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Issue 642 - "The worst thing you can do when action is needed is to take no action at all." (Jia Jiang and John Wooden)

Woodens Wisdom
Wooden's Wisdom - Volume 13 Issue 642
Craig Impelman Speaking |  Championship Coaches |  Champion's Leadership Library Login


In 30 years of working in my basketball camps, the most proactive request that I received from parents was: "Please help my child to stop being afraid of making a mistake." I loved hearing that because it meant that the parents recognized the profound importance of teaching initiative from an early age.
The two Wooden fundamentals that Coach stressed to eliminate this fear of failure are:
  1. "The people that don't make mistakes are the people that don't do anything."
  2. "The worst thing you can do when action is needed is to take no action at all."
In his book, "Rejection Proof", ( ), Jia Jung talks about not allowing the fear of rejection to stop us from making requests.
"When we don’t even ask for things, we are rejecting ourselves by default—and probably missing out on opportunity as a result. A study by the consulting firm Accenture found that less than half of working Americans have ever asked for a raise. Yet statistically, 85 percent of those who ask for a raise get something.
Sometimes we stop making requests to the detriment of our dreams, aspirations, and relationships. We start to get overly timid and careful, and we start to tell ourselves stories about how we shouldn’t bother people, how we would get rejected anyway, and how we will someday ask "when the timing is right," even though the "right timing" never comes. If we feel we can ask for anything we want or need and not be afraid of rejection, judgment, and disapproval, amazing things can happen."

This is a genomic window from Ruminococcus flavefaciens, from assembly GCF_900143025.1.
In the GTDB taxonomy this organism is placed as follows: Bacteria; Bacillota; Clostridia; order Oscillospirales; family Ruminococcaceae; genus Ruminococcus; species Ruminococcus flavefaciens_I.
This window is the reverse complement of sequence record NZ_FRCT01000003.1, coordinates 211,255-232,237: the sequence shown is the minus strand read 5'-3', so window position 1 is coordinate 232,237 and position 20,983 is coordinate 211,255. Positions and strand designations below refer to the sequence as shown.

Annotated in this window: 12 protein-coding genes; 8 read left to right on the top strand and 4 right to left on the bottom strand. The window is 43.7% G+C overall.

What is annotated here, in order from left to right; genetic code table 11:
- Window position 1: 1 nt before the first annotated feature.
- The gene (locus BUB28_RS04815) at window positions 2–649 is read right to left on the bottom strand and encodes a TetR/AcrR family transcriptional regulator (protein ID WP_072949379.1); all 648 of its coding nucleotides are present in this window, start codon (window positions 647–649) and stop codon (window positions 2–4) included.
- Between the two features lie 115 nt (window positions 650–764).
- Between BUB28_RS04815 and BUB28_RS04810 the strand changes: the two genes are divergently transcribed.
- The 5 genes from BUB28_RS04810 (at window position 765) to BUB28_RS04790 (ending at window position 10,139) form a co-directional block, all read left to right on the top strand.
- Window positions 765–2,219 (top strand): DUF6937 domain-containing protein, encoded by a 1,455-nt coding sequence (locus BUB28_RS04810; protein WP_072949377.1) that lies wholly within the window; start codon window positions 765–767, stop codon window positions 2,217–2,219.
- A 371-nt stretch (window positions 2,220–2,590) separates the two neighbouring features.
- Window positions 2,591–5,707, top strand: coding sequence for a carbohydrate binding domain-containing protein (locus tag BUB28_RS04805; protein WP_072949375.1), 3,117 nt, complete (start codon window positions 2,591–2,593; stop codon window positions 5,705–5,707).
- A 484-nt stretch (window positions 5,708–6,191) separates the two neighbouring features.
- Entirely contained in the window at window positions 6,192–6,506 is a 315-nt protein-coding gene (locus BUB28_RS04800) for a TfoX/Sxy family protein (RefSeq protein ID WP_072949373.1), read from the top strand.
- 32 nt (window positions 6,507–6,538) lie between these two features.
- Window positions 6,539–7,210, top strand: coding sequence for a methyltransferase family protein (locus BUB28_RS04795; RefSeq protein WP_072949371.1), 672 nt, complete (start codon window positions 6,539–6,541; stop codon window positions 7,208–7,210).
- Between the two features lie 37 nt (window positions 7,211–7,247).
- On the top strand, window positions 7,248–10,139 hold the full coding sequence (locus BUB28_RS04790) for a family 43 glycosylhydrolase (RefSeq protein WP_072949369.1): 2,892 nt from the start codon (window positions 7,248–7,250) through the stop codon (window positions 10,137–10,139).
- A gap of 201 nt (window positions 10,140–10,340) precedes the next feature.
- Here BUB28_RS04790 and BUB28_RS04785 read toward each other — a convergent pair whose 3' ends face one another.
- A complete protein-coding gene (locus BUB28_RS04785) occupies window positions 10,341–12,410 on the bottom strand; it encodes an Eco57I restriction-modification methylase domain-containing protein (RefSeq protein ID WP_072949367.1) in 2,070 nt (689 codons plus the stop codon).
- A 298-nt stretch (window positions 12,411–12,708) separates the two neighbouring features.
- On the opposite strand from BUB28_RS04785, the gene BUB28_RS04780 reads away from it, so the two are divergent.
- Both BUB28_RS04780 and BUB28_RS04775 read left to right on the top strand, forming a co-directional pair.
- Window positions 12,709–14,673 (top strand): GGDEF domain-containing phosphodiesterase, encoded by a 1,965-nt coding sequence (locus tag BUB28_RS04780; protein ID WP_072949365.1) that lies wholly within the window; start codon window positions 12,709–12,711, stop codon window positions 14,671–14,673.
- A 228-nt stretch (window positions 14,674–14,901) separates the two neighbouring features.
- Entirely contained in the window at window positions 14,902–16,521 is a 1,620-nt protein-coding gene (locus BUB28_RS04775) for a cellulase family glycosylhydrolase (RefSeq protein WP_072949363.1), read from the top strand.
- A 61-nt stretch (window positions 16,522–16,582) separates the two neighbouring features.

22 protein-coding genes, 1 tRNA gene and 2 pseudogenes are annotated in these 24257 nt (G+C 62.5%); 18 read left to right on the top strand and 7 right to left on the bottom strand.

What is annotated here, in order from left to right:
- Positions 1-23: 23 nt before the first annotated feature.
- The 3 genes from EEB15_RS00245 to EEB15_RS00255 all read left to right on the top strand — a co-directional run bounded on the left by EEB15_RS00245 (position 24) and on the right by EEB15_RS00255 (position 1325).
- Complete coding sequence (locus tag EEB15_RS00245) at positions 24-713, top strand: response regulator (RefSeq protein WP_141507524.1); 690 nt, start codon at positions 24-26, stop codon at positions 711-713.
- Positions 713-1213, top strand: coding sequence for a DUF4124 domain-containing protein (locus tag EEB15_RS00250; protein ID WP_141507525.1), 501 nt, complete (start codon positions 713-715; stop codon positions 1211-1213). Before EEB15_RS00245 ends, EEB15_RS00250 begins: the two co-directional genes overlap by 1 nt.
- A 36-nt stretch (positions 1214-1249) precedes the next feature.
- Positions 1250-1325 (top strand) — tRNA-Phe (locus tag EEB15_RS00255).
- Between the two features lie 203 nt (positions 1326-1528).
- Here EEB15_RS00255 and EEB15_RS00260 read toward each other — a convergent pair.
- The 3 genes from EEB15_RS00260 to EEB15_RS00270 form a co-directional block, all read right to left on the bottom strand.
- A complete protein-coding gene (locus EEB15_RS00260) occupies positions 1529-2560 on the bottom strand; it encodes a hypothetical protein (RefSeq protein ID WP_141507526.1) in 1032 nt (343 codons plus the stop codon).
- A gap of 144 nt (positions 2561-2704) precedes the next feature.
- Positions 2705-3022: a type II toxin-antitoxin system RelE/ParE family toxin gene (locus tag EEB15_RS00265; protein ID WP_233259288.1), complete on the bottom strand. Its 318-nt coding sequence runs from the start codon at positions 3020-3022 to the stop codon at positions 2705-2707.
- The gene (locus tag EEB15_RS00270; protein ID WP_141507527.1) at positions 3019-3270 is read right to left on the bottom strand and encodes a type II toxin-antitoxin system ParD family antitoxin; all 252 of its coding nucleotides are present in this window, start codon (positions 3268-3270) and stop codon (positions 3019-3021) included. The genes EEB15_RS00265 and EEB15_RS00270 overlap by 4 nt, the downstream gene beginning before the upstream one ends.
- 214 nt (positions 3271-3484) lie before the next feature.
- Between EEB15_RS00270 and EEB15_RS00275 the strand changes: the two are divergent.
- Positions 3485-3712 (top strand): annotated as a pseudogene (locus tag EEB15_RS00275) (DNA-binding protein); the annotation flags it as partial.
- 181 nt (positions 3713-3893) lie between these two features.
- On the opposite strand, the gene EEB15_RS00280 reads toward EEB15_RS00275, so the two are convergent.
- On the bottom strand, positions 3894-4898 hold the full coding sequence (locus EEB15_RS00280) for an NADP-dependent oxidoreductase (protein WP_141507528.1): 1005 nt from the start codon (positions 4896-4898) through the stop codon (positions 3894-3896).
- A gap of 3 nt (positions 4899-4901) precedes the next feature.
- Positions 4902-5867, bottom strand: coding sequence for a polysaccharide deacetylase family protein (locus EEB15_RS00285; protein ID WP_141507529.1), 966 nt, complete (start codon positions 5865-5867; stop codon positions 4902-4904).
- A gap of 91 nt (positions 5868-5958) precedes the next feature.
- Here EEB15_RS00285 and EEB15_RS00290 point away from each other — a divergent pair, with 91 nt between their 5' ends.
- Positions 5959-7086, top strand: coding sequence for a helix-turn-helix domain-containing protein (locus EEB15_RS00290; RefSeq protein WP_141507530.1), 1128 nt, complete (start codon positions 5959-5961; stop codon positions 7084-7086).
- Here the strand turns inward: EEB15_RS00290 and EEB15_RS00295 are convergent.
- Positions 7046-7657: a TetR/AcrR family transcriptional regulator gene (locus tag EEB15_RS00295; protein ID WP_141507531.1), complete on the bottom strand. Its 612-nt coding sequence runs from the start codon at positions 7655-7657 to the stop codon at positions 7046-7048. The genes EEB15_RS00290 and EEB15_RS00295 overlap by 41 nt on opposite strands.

Is there a request you should make?

Yours in Coaching,
Craig Impelman




Watch Video

Application Exercise



Warning The Carpenter

Say, Mister Carpenter, you know, you got me spanked last night,
I guess your Pa and Ma forgot to teach you what was right;
An' I can't come here anymore to watch you build that fence,
Coz my Pa says a man like you ain't got a bit of sense.
You 'member yesterday, when you was nailing up a board
An' hit your thumb an awful whack the drefful things you swored,
Well, I felt sorry for you then, coz I am only three,
An' I supposed 'at what you said would be all right for me.

Las' night I was a-playin' wif my hammer an' a box
An' hit my thumb jus' like you did two terrible hard knocks;
My Ma an' Pa were standing near, an' bofe of 'em turned red
When I let loose an' said out loud the drefful things you said.
You never told me it was wrong; it seemed to comfort you,
An' when I hit my thumb I s'posed it was all right to do.
But you will never get to be an angel when you die
Becoz you used such wicked words an' let your temper fly.

My Pa, he took me on his knee an' spanked me for it, too,
An' Ma, she jus' sat down an' cried the whole long evenin' through;
She says there ought to be a law to keep bad men away
From decent neighborhoods like ours where little children play.
You let me get a wallopin'. An' I don't think it fair,
Say! Ain't you got no Pa an' Ma to teach you not to swear?

It's all your fault that I got licked, an' Ma says when you die
There ain't a-goin' to be no place for you up in the sky;
An' Pa says 'at you ought to know 'at little fellow's ears
Pick up the things that bad men say. An' if he ever hears
That I've been hangin' round this place he don't know what he'll do;
I guess he'll tell your Pa an' Ma, an' you'll get walloped, too.

Edgar Albert Guest (1881-1959)






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